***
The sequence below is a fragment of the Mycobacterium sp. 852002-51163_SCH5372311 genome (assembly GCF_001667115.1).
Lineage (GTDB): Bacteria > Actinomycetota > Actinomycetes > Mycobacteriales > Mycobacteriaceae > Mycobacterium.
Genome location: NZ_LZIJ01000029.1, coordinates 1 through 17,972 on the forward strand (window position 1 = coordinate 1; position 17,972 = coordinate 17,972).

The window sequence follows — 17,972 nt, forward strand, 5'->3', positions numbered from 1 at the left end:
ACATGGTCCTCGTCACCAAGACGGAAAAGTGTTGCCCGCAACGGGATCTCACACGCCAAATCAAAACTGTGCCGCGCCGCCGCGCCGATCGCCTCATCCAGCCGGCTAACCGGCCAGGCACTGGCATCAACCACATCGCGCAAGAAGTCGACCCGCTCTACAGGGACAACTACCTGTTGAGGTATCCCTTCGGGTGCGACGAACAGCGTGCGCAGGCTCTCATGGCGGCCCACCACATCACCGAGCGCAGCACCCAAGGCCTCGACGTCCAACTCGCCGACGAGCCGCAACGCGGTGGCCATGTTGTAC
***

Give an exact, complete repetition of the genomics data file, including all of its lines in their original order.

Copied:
The sequence below is a fragment of the Mycobacterium sp. 852002-51163_SCH5372311 genome (assembly GCF_001667115.1).
Lineage (GTDB): Bacteria > Actinomycetota > Actinomycetes > Mycobacteriales > Mycobacteriaceae > Mycobacterium.
Genome location: NZ_LZIJ01000029.1, coordinates 1 through 17,972 on the forward strand (window position 1 = coordinate 1; position 17,972 = coordinate 17,972).

The window sequence follows — 17,972 nt, forward strand, 5'->3', positions numbered from 1 at the left end:
ACATGGTCCTCGTCACCAAGACGGAAAAGTGTTGCCCGCAACGGGATCTCACACGCCAAATCAAAACTGTGCCGCGCCGCCGCGCCGATCGCCTCATCCAGCCGGCTAACCGGCCAGGCACTGGCATCAACCACATCGCGCAAGAAGTCGACCCGCTCTACAGGGACAACTACCTGTTGAGGTATCCCTTCGGGTGCGACGAACAGCGTGCGCAGGCTCTCATGGCGGCCCACCACATCACCGAGCGCAGCACCCAAGGCCTCGACGTCCAACTCGCCGACGAGCCGCAACGCGGTGGCCATGTTGTAC